Whither Feminist Theology in Popular Culture?

A quick trip through a Christian Book Store or the Christianity-focused portions of a major book store makes it clear that women buy a lot of the books sold there.  Sometimes, the aisle is as clearly for women as are the bright pink aisles of a toy store.  But I rarely find anything there that appeals to me.

Why?  Because the shelves seem dominated by a traditional patriarchal view of Christian theology and it praxis.  In more direct terms- I don’t see me or my faith reflected in the writings of these women (or men) whose books are purportedly aimed at my demographic.  My mainline upbringing didn’t require women to teach children or other women only.  There were as many men as women in the kitchen prepping for coffee hours and fellowship dinners.  I knew plenty of women pastors, just like I knew women doctors, lawyers and professors.  It’s not just that I didn’t hear sermons about submission and spiritual head of the household…  The faithful, long-standing marriages I saw modeled by my parents friends were all about healthy strong relationships based on mutual respect and shared responsibility and power (and fighting fair when conflict came).  So I just can’t relate to much of the writing that comes out of the conservative evangelical stream that still promotes a highly male-dominated family, church and society.

Not only can I not relate, I have a hard time accepting the patriarchal approach to theology.  This does not mean that I am ready to re-imagine the whole of Christianity into a matriachal culture patterned after Xena Warrior Princess.  Nor do I expect feminine-only pronouns for all persons of the Trinity.  Nor do I imagine that we should replace all of our symbols with feminine imagery.

But I would love to see a a woman who is smart, funny and accessible get some airtime and shelf-space to speak about WHY women have grown up hearing “and women” in our heads when we sing God Rest Ye Merry Gentlemen.  Why that needs to stop being just in our heads and only in our heads.  Someone who can say to men and women alike – “it’s not ok to tell our kids that “since it’s easier, you can just talk about the Holy Spirit as ‘he’ like God the Father and Jesus the Son…”   Someone who can help us move beyond discomfort on Mother’s Day and Proverbs 31 because it’s not about serving the husband by being a perfect wife (actually it’s more like a sermon illustration on vocation, but that’s a whole ‘nother post).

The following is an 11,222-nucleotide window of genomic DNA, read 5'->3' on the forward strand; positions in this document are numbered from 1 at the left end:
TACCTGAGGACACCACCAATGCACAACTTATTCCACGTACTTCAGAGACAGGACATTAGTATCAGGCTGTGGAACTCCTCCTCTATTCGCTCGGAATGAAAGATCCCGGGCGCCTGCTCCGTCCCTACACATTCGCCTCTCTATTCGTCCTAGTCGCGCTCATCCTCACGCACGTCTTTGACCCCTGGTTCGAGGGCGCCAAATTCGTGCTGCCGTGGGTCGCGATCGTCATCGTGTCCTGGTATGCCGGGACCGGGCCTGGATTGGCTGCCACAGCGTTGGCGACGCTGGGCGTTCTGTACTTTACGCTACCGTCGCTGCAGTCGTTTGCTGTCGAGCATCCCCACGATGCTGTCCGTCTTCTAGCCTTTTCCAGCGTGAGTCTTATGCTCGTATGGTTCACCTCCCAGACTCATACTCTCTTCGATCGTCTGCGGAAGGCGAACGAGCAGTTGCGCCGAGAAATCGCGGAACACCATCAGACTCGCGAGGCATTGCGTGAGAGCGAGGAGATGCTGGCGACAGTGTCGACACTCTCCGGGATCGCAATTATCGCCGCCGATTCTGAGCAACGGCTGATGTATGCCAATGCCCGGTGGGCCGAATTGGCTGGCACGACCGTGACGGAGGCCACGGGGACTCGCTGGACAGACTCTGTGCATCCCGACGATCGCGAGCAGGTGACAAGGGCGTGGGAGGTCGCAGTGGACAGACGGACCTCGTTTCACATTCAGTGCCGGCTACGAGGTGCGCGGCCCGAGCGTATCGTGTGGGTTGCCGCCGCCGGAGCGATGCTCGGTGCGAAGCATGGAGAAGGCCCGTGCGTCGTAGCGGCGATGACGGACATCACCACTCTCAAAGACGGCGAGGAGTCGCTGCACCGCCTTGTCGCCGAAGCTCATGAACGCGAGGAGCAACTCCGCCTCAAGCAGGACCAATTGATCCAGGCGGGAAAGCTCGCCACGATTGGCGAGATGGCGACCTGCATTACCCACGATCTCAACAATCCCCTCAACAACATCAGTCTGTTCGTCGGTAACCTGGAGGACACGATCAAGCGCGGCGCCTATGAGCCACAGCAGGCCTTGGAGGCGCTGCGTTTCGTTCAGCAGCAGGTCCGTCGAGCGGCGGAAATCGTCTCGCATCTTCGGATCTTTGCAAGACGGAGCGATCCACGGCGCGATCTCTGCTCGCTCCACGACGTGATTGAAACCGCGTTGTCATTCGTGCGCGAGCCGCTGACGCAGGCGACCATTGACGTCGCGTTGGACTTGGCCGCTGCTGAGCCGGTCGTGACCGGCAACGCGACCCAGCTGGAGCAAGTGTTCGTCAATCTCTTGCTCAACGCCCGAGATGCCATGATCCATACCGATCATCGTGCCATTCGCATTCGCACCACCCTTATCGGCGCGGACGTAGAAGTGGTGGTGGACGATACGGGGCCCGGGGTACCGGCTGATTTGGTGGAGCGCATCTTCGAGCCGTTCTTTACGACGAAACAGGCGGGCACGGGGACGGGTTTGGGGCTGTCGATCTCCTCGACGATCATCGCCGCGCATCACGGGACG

There are certainly brilliant women writing well about feminist theology in academia.  And many of them have written books that are accessible while challenging the reader to consider new angles from which to read and take hold of scripture.  And yet small groups and Sunday School classes continue to reach for studies by women like Moore and Meyer.

The problem seems to be that our religious discussions in America have become so bogged down in our political drama that the only women with a platform to speak are those who represent social conservatism wrapped in the Republican party.  Women from the more liberal wing of the political divide tend to keep faith private- perhaps out of a desire to respect others’ faith traditions which may differ from her own.  Or perhaps, like former UN Secretary Dag Hammarskjold, their faith is demonstrated in the work they choose to prioritize and champion (caveat being that we never perfectly embody Christ this side of paradise but especially not in politics).

Maybe this hasn’t been a felt need until now.  The first generation of women ordained to serve in mainline denominations is giving way to new waves of women who are ready to serve in places our colleagues did not reach.  Perhaps the rising generation of women theological writers will do the same- finding new platforms and opportunities to speak to a broader audience.  Hey- Oprah’s got a lot of hours to fill on her network…


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